Doctrine of Equivalents (HW 4-4) (RCTA)

From Bill Goodwine's Wiki
Revision as of 19:23, 31 March 2011 by Rabot (talk | contribs) (→‎Summary)
(diff) ← Older revision | Latest revision (diff) | Newer revision → (diff)
Jump to navigationJump to search

Lemelson v. General Mills, Inc. (1992)

  • United States Court of Appeals, Federal Circuit
  • Plaintiff-Appellee: Jerome H. Lemelson
  • Defendants: General Mills, Inc., General Mills Fun Group, Inc., Marvin Glass & Associates
  • Defendant-Appellant: Mattel, Inc.
  • June 30, 1992

Summary

Lemelson sued Mattel, alleging that Mattel's "Hot Wheels" toy car track infringed on his patented toy track. The U.S. District Court for the Northern District of Illinois found in favor of the plaintiff. Mattel appealed to the CAFC. The Court held that the "Hot Wheels" track did not contain all the limitations of the patent; there was not enough evidence to show that it was distinguishable from the prior art. That is, Lemelson's patent could not be both valid in light of the prior art and infringed upon by Mattel. Furthermore, upon his first application, claim 3 of Lemelson's patent had five clauses. The PTO examiner found the patent to be indistinguishable from the prior art. Lemelson added clauses [f] and [g] and received a patent:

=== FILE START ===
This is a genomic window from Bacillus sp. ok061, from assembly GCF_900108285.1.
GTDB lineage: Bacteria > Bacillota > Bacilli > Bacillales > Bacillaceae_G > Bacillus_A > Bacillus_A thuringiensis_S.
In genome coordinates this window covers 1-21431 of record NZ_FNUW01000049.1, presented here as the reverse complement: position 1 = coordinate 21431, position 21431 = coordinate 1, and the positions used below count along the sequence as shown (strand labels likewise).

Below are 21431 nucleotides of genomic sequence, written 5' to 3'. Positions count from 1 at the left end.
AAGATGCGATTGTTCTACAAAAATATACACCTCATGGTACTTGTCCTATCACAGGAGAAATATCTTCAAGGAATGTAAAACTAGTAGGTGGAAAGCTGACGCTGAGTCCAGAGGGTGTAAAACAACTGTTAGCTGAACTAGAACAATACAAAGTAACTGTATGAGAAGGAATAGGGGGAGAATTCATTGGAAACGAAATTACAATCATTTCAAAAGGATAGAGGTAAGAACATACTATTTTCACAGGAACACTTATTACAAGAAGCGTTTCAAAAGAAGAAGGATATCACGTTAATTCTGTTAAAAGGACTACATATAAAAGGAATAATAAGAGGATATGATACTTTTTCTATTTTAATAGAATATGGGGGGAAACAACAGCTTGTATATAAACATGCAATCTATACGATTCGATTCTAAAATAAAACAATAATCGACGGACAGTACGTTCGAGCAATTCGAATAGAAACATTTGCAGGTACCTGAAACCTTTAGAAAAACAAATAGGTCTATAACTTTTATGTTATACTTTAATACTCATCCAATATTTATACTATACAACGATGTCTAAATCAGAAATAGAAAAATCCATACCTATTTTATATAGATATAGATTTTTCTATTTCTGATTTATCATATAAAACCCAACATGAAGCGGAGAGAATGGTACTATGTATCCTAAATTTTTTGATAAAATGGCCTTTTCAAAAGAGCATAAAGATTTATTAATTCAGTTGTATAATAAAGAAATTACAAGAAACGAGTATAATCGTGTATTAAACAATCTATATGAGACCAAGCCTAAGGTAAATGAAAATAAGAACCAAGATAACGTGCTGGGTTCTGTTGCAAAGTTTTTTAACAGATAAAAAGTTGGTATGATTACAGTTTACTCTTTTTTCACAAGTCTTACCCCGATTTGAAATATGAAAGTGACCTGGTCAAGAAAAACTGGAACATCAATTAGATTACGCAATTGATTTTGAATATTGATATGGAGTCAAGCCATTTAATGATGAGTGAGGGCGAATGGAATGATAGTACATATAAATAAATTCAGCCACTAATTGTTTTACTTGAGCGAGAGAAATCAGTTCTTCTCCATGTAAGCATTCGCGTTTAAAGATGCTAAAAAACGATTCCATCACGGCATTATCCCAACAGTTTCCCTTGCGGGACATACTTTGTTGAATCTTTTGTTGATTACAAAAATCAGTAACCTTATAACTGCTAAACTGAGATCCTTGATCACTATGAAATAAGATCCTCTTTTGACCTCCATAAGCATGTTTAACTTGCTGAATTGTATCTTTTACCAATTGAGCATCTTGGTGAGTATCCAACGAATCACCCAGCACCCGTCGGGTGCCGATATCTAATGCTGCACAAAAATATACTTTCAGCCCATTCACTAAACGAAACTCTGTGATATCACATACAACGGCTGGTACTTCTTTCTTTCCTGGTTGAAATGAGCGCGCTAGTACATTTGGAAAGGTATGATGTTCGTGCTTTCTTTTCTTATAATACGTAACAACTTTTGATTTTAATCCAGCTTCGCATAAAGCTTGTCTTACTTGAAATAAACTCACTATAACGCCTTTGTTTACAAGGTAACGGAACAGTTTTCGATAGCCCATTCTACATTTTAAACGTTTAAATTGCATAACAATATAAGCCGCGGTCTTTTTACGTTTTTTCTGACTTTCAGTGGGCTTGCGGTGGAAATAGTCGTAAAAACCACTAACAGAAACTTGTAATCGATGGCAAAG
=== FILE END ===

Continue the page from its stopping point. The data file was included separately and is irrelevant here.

• [f] said guide means include a pair of spaced apart runner portions for defining the pathway of a vehicle moving over said track,
  • [g] said spaced apart runner portions include upwardly extending rails for guiding the wheels of a vehicle.

The Court held that "Hot wheels" did not contain any elements equivalent to clauses [f] and [g]. The Court also noted that the public is entitled to the PTO record to determine the scope and meaning of claims.